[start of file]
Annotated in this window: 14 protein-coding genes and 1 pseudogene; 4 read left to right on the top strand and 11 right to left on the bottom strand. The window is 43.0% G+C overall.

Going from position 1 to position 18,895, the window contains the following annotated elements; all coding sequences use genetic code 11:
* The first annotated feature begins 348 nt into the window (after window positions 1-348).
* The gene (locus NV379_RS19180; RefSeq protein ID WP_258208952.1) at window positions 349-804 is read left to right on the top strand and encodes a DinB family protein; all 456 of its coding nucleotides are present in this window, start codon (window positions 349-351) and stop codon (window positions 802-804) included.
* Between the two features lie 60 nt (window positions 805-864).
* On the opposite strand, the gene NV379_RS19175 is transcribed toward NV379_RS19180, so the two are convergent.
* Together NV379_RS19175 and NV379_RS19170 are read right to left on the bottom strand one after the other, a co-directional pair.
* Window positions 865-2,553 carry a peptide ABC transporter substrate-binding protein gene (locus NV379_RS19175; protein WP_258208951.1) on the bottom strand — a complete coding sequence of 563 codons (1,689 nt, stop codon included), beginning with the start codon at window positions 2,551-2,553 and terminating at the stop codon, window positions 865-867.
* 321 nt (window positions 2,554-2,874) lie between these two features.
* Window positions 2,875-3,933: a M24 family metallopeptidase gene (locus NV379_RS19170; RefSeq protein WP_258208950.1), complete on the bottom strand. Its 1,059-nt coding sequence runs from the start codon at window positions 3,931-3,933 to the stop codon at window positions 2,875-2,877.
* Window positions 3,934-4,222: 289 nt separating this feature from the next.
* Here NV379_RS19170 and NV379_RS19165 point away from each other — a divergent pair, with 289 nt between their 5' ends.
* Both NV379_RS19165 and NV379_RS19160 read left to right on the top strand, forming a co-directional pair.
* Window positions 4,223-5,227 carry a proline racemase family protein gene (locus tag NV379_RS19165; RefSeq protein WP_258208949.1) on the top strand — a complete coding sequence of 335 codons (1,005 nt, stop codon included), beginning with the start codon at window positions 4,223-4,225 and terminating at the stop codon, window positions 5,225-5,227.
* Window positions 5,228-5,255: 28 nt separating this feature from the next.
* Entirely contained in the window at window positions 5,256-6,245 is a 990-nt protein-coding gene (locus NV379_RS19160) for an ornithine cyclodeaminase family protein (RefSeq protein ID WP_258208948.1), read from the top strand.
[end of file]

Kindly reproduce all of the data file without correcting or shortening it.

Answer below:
Annotated in this window: 14 protein-coding genes and 1 pseudogene; 4 read left to right on the top strand and 11 right to left on the bottom strand. The window is 43.0% G+C overall.

Going from position 1 to position 18,895, the window contains the following annotated elements; all coding sequences use genetic code 11:
* The first annotated feature begins 348 nt into the window (after window positions 1-348).
* The gene (locus NV379_RS19180; RefSeq protein ID WP_258208952.1) at window positions 349-804 is read left to right on the top strand and encodes a DinB family protein; all 456 of its coding nucleotides are present in this window, start codon (window positions 349-351) and stop codon (window positions 802-804) included.
* Between the two features lie 60 nt (window positions 805-864).
* On the opposite strand, the gene NV379_RS19175 is transcribed toward NV379_RS19180, so the two are convergent.
* Together NV379_RS19175 and NV379_RS19170 are read right to left on the bottom strand one after the other, a co-directional pair.
* Window positions 865-2,553 carry a peptide ABC transporter substrate-binding protein gene (locus NV379_RS19175; protein WP_258208951.1) on the bottom strand — a complete coding sequence of 563 codons (1,689 nt, stop codon included), beginning with the start codon at window positions 2,551-2,553 and terminating at the stop codon, window positions 865-867.
* 321 nt (window positions 2,554-2,874) lie between these two features.
* Window positions 2,875-3,933: a M24 family metallopeptidase gene (locus NV379_RS19170; RefSeq protein WP_258208950.1), complete on the bottom strand. Its 1,059-nt coding sequence runs from the start codon at window positions 3,931-3,933 to the stop codon at window positions 2,875-2,877.
* Window positions 3,934-4,222: 289 nt separating this feature from the next.
* Here NV379_RS19170 and NV379_RS19165 point away from each other — a divergent pair, with 289 nt between their 5' ends.
* Both NV379_RS19165 and NV379_RS19160 read left to right on the top strand, forming a co-directional pair.
* Window positions 4,223-5,227 carry a proline racemase family protein gene (locus tag NV379_RS19165; RefSeq protein WP_258208949.1) on the top strand — a complete coding sequence of 335 codons (1,005 nt, stop codon included), beginning with the start codon at window positions 4,223-4,225 and terminating at the stop codon, window positions 5,225-5,227.
* Window positions 5,228-5,255: 28 nt separating this feature from the next.
* Entirely contained in the window at window positions 5,256-6,245 is a 990-nt protein-coding gene (locus NV379_RS19160) for an ornithine cyclodeaminase family protein (RefSeq protein ID WP_258208948.1), read from the top strand.